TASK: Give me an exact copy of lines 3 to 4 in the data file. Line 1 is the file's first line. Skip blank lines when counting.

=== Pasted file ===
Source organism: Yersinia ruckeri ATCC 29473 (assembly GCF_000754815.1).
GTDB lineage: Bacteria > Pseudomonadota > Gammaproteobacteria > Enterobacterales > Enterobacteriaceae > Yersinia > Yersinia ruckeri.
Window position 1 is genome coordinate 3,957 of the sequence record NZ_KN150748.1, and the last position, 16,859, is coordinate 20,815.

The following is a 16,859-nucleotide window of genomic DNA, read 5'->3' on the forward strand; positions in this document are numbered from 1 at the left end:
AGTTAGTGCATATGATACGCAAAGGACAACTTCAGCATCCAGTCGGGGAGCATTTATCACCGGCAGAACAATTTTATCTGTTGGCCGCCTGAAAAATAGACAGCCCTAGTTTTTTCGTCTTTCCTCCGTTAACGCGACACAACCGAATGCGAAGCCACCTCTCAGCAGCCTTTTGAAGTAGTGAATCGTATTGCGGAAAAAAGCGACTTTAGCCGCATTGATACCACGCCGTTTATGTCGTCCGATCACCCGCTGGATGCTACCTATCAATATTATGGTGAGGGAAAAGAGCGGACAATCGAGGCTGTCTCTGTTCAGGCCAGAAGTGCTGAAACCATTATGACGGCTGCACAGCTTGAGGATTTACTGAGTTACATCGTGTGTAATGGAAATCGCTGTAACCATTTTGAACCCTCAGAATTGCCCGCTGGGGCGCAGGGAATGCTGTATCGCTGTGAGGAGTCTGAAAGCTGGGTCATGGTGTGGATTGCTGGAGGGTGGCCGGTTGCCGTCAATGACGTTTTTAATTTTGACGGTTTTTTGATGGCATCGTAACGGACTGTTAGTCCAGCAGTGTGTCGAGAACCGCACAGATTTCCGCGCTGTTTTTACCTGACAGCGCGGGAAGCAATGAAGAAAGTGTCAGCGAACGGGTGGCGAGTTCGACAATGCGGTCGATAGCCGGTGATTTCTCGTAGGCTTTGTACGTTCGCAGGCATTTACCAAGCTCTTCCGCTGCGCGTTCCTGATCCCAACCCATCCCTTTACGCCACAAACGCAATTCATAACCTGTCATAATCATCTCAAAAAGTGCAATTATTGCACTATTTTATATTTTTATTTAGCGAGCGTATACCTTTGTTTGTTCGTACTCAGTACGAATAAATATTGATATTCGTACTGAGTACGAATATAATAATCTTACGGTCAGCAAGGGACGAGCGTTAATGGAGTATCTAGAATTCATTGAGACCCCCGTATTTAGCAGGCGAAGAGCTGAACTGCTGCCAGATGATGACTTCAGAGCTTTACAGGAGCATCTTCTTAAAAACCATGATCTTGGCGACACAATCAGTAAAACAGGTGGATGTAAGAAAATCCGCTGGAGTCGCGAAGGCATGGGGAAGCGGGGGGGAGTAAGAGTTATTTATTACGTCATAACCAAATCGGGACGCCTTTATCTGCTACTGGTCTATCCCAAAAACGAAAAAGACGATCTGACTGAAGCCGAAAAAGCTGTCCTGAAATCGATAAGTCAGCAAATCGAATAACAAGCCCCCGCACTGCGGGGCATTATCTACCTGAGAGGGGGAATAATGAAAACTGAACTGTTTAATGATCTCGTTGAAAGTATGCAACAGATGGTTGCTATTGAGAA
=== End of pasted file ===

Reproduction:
Window position 1 is genome coordinate 3,957 of the sequence record NZ_KN150748.1, and the last position, 16,859, is coordinate 20,815.

The following is a 16,859-nucleotide window of genomic DNA, read 5'->3' on the forward strand; positions in this document are numbered from 1 at the left end: